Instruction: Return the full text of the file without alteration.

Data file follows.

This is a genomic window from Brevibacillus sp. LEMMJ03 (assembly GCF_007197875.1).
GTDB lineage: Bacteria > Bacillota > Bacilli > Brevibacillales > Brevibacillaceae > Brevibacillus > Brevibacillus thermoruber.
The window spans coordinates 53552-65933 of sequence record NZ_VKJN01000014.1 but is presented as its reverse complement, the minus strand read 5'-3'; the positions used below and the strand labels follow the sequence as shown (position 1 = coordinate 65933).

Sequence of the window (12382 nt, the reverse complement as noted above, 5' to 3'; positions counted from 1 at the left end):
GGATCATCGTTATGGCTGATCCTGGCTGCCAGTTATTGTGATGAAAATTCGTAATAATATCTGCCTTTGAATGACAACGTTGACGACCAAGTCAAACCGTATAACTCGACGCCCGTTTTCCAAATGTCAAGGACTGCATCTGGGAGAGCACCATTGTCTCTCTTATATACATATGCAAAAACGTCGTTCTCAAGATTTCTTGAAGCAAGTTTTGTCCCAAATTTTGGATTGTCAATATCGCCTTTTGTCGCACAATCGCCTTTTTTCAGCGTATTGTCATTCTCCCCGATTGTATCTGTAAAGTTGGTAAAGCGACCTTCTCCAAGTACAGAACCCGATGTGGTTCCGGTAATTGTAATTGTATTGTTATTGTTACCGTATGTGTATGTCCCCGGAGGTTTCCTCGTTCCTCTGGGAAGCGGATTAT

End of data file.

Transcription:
This is a genomic window from Brevibacillus sp. LEMMJ03 (assembly GCF_007197875.1).
GTDB lineage: Bacteria > Bacillota > Bacilli > Brevibacillales > Brevibacillaceae > Brevibacillus > Brevibacillus thermoruber.
The window spans coordinates 53552-65933 of sequence record NZ_VKJN01000014.1 but is presented as its reverse complement, the minus strand read 5'-3'; the positions used below and the strand labels follow the sequence as shown (position 1 = coordinate 65933).

Sequence of the window (12382 nt, the reverse complement as noted above, 5' to 3'; positions counted from 1 at the left end):
GGATCATCGTTATGGCTGATCCTGGCTGCCAGTTATTGTGATGAAAATTCGTAATAATATCTGCCTTTGAATGACAACGTTGACGACCAAGTCAAACCGTATAACTCGACGCCCGTTTTCCAAATGTCAAGGACTGCATCTGGGAGAGCACCATTGTCTCTCTTATATACATATGCAAAAACGTCGTTCTCAAGATTTCTTGAAGCAAGTTTTGTCCCAAATTTTGGATTGTCAATATCGCCTTTTGTCGCACAATCGCCTTTTTTCAGCGTATTGTCATTCTCCCCGATTGTATCTGTAAAGTTGGTAAAGCGACCTTCTCCAAGTACAGAACCCGATGTGGTTCCGGTAATTGTAATTGTATTGTTATTGTTACCGTATGTGTATGTCCCCGGAGGTTTCCTCGTTCCTCTGGGAAGCGGATTAT